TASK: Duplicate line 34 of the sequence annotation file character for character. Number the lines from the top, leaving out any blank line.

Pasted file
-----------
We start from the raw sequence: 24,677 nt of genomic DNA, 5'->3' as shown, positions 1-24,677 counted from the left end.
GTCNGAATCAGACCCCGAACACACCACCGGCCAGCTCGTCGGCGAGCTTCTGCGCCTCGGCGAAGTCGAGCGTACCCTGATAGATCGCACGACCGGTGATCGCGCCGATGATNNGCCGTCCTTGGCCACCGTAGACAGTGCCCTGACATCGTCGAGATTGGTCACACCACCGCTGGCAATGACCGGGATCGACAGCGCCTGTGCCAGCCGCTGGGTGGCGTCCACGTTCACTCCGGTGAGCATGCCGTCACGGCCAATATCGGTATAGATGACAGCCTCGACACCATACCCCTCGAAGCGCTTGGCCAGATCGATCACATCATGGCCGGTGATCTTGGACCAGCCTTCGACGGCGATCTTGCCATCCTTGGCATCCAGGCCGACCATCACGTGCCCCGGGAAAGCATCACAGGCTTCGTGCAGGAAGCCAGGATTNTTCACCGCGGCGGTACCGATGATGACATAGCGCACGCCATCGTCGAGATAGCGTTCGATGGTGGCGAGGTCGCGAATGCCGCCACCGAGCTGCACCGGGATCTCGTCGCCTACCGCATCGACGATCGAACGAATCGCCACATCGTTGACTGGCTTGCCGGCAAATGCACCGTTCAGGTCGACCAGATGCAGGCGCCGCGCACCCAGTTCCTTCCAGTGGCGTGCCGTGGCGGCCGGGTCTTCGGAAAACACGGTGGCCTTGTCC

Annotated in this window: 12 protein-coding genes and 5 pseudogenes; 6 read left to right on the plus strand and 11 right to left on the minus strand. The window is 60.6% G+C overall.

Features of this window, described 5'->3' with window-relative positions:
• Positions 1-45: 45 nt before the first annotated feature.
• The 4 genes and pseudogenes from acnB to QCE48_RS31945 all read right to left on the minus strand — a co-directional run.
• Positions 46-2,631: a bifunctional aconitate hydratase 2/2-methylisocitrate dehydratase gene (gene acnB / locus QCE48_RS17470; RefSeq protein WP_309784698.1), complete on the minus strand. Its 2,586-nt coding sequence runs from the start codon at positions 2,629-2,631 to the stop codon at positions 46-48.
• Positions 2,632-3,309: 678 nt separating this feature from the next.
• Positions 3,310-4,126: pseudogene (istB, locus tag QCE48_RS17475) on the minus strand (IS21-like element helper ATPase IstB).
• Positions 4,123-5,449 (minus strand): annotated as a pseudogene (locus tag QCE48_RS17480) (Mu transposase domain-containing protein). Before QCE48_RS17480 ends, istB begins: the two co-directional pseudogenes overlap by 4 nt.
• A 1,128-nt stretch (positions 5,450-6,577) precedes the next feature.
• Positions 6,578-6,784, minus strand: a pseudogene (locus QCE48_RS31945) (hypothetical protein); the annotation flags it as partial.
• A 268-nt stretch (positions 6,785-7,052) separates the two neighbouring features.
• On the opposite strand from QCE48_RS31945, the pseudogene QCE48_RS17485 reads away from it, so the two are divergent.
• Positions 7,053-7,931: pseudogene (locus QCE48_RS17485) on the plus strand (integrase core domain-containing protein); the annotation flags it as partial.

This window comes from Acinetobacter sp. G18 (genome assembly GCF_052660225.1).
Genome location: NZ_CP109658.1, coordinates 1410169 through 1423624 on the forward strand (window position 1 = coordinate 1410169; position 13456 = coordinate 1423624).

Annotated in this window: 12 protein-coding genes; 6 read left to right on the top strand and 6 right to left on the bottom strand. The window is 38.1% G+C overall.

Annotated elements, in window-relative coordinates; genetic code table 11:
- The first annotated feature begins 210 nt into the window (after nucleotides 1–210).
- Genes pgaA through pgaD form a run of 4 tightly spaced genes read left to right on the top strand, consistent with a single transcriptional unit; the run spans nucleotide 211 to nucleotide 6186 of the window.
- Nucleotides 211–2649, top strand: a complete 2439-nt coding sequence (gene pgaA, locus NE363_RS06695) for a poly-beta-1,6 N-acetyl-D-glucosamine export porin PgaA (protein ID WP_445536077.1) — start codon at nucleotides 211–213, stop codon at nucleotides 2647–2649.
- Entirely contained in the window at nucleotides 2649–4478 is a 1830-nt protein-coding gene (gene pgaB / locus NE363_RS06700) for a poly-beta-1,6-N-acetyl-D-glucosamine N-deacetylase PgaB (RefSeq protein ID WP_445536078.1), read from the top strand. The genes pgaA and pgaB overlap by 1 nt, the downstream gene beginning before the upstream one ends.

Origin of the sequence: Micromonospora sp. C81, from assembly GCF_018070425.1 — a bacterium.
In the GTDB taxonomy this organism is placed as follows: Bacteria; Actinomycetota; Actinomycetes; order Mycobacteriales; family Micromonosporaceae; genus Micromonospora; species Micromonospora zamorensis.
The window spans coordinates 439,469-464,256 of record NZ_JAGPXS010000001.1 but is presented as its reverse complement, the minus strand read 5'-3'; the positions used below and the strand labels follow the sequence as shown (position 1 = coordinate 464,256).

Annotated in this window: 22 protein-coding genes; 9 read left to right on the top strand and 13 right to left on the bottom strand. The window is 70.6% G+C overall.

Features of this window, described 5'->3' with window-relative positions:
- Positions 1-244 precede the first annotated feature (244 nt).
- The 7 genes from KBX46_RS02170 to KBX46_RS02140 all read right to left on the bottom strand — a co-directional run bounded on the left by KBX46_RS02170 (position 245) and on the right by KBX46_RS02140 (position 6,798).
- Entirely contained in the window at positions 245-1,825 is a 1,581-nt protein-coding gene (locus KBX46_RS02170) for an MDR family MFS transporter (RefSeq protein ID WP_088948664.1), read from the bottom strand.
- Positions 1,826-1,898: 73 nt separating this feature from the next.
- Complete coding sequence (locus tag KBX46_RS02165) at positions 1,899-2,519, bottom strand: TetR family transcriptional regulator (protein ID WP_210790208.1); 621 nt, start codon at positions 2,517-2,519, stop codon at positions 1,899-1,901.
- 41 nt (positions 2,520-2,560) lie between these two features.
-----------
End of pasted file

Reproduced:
- 41 nt (positions 2,520-2,560) lie between these two features.